• Mathematics library with a large number of easy to use classes (vectors, matrices, quaternions, a number of geometric objects, splines)
  • Support for programmable shaders in various shading languages (see below which languages are currently supported)
  • Automatic state tracking (similar to ARB_vertex_program) for all supported shading languages and shader types
  • 1D, 2D, 3D, and cube map textures
  • Easy to use render to texture feature (1D, 2D, and cube map textures)
  • Easy creation of texture objects from image files. Lots of supported formats: DDS, TIFF, BMP, JPEG, PNG, PNM, XPM, ...
  • Efficient vertex and index buffers (using ARB_vertex_buffer_object in OpenGL and vertex/index buffers in Direct3D)
  • Extensive API reference documentation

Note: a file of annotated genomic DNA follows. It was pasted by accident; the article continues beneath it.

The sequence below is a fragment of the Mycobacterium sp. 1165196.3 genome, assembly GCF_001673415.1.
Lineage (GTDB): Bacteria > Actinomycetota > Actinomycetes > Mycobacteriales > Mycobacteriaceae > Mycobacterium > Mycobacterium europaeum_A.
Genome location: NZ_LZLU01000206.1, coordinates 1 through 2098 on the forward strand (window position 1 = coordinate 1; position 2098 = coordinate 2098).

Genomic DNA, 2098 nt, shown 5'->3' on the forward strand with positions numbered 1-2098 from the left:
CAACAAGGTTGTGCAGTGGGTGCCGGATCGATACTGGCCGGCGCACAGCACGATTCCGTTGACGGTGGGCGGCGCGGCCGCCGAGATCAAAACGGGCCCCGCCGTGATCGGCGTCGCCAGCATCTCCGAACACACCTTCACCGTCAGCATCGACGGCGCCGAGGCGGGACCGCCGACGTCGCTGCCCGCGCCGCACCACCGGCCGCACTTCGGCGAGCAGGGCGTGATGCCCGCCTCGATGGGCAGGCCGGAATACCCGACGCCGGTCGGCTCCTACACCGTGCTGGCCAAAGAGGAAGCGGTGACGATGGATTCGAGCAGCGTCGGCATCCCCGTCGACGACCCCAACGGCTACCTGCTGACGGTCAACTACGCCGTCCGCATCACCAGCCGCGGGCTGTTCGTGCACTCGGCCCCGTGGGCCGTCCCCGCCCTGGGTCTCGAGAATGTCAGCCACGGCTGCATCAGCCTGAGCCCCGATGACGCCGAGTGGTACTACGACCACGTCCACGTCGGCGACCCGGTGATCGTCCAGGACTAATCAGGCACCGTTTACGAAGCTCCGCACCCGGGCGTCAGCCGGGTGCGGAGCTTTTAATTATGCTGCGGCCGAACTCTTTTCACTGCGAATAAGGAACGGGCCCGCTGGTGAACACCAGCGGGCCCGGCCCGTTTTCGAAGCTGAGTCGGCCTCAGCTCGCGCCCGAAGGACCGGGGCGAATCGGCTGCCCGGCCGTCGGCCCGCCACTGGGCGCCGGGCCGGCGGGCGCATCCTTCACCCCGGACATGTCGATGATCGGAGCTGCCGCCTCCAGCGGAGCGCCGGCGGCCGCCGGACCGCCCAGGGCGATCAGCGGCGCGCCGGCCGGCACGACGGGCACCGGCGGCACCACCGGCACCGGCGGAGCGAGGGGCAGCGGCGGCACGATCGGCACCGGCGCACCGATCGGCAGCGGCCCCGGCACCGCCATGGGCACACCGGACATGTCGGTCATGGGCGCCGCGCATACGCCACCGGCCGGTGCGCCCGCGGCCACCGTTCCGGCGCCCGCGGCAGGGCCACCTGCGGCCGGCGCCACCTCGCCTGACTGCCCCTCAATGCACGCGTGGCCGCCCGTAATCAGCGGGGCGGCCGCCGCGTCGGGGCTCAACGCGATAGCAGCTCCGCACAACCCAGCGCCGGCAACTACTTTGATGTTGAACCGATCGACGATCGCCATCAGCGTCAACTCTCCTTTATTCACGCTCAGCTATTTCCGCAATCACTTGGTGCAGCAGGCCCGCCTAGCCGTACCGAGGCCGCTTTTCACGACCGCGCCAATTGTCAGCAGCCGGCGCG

• Numerous useful helper classes in XEngineUtil, such as:
    • Waves tiles for rendering ocean water (Gerstner waves or FFT-based statistical waves model)
    • Texture generator for generating normalization cube maps, noise textures, and other useful textures
    • Skybox class
    • Mesh class that uses hardware vertex and index buffers
    • Model loaders for the following formats:
      • Autodesk 3D Studio (.3ds) files
      • Quake 2 Model (.md2) files

Currently Supported Platforms

In its current (very early alpha) state, XEngine supports the following platforms:

  • All modern Win32-based operating systems
    • Windows 98
    • Windows ME
    • Windows 2000
    • Windows XP
  • Linux
  • Possibly other Unixes as well as long as they have a modern C++ compiler and at least OpenGL 1.3 drivers (Mesa 5.0+ will work)

I'm currently looking for people to maintain the Linux port and somebody interested in porting the engine to Mac OS X. Actually, a lot of the work needed for a Mac port has already been done. However, since I do not own a Mac I need somebody to finish the port, test it, and possibly maintain it in the future.

Currently Supported 3D Graphics APIs

At the moment, XEngine comes with renderer libraries for the following 3D graphics APIs:

  • Direct3D 8.1
  • Direct3D 9.0
  • OpenGL 1.3 and up (plus various extensions)

Currently Supported Shading Languages